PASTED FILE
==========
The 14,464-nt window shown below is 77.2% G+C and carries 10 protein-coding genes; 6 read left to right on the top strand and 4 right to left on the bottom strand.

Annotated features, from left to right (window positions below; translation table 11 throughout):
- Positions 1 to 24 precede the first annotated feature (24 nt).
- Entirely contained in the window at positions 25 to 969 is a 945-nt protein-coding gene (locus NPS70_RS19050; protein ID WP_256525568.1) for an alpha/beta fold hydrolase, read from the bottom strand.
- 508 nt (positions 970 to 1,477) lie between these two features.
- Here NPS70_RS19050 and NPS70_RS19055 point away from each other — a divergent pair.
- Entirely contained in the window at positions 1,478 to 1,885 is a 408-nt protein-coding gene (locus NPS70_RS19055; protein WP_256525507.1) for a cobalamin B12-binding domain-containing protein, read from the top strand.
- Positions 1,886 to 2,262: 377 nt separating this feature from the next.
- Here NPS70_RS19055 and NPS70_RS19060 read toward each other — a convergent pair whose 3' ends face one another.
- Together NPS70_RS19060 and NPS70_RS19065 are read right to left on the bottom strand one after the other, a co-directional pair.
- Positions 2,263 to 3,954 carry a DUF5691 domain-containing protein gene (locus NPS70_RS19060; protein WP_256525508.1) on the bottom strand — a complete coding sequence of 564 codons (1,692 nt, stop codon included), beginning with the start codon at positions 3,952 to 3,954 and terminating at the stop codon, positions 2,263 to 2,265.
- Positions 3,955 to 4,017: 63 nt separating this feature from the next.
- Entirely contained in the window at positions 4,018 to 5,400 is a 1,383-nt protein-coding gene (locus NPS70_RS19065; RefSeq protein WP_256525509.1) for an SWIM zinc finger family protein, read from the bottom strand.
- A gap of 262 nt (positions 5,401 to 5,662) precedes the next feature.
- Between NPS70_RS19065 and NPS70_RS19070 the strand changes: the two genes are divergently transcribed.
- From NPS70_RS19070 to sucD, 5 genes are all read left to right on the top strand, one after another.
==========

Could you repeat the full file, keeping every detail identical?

The 14,464-nt window shown below is 77.2% G+C and carries 10 protein-coding genes; 6 read left to right on the top strand and 4 right to left on the bottom strand.

Annotated features, from left to right (window positions below; translation table 11 throughout):
- Positions 1 to 24 precede the first annotated feature (24 nt).
- Entirely contained in the window at positions 25 to 969 is a 945-nt protein-coding gene (locus NPS70_RS19050; protein ID WP_256525568.1) for an alpha/beta fold hydrolase, read from the bottom strand.
- 508 nt (positions 970 to 1,477) lie between these two features.
- Here NPS70_RS19050 and NPS70_RS19055 point away from each other — a divergent pair.
- Entirely contained in the window at positions 1,478 to 1,885 is a 408-nt protein-coding gene (locus NPS70_RS19055; protein WP_256525507.1) for a cobalamin B12-binding domain-containing protein, read from the top strand.
- Positions 1,886 to 2,262: 377 nt separating this feature from the next.
- Here NPS70_RS19055 and NPS70_RS19060 read toward each other — a convergent pair whose 3' ends face one another.
- Together NPS70_RS19060 and NPS70_RS19065 are read right to left on the bottom strand one after the other, a co-directional pair.
- Positions 2,263 to 3,954 carry a DUF5691 domain-containing protein gene (locus NPS70_RS19060; protein WP_256525508.1) on the bottom strand — a complete coding sequence of 564 codons (1,692 nt, stop codon included), beginning with the start codon at positions 3,952 to 3,954 and terminating at the stop codon, positions 2,263 to 2,265.
- Positions 3,955 to 4,017: 63 nt separating this feature from the next.
- Entirely contained in the window at positions 4,018 to 5,400 is a 1,383-nt protein-coding gene (locus NPS70_RS19065; RefSeq protein WP_256525509.1) for an SWIM zinc finger family protein, read from the bottom strand.
- A gap of 262 nt (positions 5,401 to 5,662) precedes the next feature.
- Between NPS70_RS19065 and NPS70_RS19070 the strand changes: the two genes are divergently transcribed.
- From NPS70_RS19070 to sucD, 5 genes are all read left to right on the top strand, one after another.